For Lou Sheppard, a settler artist from K'jiputuk in unceded Mi'Kmaq territory (Halifax), “a landmark is a place we remember, together, a monument in our collective conscious that orients us in the landscape.” The catch, however, is that with climate change and late-stage capitalism, landmarks are changing; our relationship to the land, and how we orient ourselves within it, is changing beneath our feet. Our challenge, in the throes of the Anthropocene, is to thus rethink our relationships to our environment. By translating spectrograms produced by analyzing bird calls into music, Sheppard offers us a guidebook of sorts to do so; an example to follow on. In the midst of an unprecedented loss of songbirds, Birdsongs of North America turns the AGYU Listening Bench into a memorial-in-waiting.


Orosi Registers

For Nima Arabi, migration of form is a wayfinding means that bridges the cultural barriers between his Persian background and the Canadian context of his adopted home. Talking Windows uses the geometrical patterns of orosi (stained-glass sash windows used in Persian architecture) to turn AGYU’s three exterior vitrines into lightboxes. Instead of being a tool for presentation of its contents, the vitrines themselves become an object of art, containing merely the light that makes the windows themselves visible.


For more information on public programming presented in conjunction with AGYU’s fall exhibition, please visit: http://AGYU.art

The AGYU is located in the Accolade East Building, 4700 Keele Street, Toronto.
Gallery hours: Monday to Friday, 10 am – 4 pm; Wednesday, 10 am – 8 pm; Sunday, noon – 5 pm; and Saturday, closed.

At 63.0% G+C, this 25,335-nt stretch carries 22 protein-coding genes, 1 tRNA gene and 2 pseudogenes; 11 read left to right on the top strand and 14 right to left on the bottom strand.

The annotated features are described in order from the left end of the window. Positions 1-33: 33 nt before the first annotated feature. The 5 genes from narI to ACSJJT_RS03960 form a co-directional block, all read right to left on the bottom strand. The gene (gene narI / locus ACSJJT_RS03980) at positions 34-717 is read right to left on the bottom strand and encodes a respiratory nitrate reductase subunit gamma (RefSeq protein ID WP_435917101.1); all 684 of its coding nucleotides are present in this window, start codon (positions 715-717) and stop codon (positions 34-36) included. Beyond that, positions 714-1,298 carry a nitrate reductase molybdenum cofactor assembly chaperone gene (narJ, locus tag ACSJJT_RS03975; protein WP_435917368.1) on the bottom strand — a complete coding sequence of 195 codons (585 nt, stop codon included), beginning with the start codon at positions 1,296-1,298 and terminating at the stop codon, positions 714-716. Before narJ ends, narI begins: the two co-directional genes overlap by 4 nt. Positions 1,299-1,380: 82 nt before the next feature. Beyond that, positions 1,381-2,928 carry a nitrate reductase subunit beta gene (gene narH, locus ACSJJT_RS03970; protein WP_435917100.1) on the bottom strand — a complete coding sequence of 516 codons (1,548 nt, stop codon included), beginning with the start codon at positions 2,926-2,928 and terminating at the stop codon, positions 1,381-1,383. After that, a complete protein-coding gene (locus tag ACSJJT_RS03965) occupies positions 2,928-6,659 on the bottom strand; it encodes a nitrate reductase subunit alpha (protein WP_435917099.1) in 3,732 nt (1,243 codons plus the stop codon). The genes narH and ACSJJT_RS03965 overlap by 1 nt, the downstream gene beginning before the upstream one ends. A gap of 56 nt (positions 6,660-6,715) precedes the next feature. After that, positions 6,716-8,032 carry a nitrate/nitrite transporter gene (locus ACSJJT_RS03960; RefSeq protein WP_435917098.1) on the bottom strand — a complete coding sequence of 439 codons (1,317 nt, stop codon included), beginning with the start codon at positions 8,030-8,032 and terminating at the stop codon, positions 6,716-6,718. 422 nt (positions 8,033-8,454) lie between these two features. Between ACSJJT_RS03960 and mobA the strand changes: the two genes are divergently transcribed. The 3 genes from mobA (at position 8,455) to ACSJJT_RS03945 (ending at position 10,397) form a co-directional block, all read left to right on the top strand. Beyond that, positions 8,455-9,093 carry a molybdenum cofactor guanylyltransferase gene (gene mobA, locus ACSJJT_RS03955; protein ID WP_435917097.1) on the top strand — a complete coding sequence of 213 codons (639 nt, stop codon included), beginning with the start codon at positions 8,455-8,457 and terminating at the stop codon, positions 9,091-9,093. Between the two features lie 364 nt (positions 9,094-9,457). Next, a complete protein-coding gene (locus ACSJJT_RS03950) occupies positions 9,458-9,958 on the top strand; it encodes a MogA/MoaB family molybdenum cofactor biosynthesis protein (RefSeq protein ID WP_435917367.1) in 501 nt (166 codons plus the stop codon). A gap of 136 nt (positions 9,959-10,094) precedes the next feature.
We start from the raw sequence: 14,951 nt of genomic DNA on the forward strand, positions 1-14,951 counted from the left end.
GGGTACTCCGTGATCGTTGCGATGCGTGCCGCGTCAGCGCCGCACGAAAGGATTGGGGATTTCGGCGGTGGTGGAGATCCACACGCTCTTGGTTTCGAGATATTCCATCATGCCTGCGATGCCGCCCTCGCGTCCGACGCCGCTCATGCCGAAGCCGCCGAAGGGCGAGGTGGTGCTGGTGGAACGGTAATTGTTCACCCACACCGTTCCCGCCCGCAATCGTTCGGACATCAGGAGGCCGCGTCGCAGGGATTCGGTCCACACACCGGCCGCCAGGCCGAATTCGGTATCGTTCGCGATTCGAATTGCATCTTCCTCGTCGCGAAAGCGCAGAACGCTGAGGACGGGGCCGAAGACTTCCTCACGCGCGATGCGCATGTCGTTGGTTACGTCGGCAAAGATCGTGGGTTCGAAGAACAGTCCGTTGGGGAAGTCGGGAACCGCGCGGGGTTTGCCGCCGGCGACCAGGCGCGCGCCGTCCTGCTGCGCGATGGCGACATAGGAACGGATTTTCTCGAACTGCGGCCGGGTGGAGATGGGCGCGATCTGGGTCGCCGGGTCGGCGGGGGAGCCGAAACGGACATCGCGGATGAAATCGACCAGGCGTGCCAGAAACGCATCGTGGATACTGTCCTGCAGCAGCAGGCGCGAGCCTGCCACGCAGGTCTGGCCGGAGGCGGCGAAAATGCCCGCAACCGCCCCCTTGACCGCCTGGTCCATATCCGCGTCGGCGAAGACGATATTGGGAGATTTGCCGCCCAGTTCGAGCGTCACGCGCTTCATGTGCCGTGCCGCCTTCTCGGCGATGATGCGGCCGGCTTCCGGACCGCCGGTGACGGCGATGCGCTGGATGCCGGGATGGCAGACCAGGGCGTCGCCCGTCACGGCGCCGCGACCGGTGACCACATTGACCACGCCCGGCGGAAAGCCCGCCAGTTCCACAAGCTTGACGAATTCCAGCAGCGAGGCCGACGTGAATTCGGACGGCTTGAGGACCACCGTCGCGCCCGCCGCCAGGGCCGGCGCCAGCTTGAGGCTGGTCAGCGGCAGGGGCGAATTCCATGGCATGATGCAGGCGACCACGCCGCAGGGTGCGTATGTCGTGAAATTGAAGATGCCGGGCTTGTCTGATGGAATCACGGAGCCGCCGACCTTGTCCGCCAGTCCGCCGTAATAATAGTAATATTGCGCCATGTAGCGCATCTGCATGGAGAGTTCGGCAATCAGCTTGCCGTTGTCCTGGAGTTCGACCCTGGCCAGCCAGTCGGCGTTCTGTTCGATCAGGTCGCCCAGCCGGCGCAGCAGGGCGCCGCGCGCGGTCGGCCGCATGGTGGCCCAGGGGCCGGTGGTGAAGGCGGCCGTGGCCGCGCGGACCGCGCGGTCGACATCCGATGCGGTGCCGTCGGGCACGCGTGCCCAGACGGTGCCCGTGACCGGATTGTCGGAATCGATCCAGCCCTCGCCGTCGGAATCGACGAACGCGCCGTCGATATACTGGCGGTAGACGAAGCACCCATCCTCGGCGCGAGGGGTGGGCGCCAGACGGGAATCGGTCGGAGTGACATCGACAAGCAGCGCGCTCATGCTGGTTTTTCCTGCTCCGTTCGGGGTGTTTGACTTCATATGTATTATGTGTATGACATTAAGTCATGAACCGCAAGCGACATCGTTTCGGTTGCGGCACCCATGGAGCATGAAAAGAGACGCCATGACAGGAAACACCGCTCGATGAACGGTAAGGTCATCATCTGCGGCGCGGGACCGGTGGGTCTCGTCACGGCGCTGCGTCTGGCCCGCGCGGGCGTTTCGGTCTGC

AGYU promotes 2SLGBTQIAP positive spaces & experiences and is barrier free.
Everything is FREE

Directions: TTC: Ride LINE ONE to York University Station: the gallery entrance faces the south exit. Driving: Enter YorkU Keele Campus via The Pond Road. Park in the Student Services garage. WheelTrans: the closest WheelTrans stop is York University Subway Station, North Exit.

The Art Gallery of York University (AGYU) is a public, university-affiliated, non-profit contemporary art gallery supported by York University, the Canada Council for the Arts, the Province of Ontario through the Ontario Arts Council, the City of Toronto through the Toronto Arts Council, and by its membership.

Braided Roots / Trenzando raíces was produced in collaboration with Department of Visual Art and Art History’s L.L. Odette Artist-in-Residency and the Computational Arts Program in the School of the Arts, Media, Performance & Design (AMPD). Financial and travel support for the exhibition was provided by Mexican Consulate and AEROMEXICO.

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For more information or to request images or interviews with the artists, please contact Emelie Chhangur, Interim Director/Curator at Emelie@yorku.ca or 416.736.5169.

Image: Betsabeé Romero Studio, 2018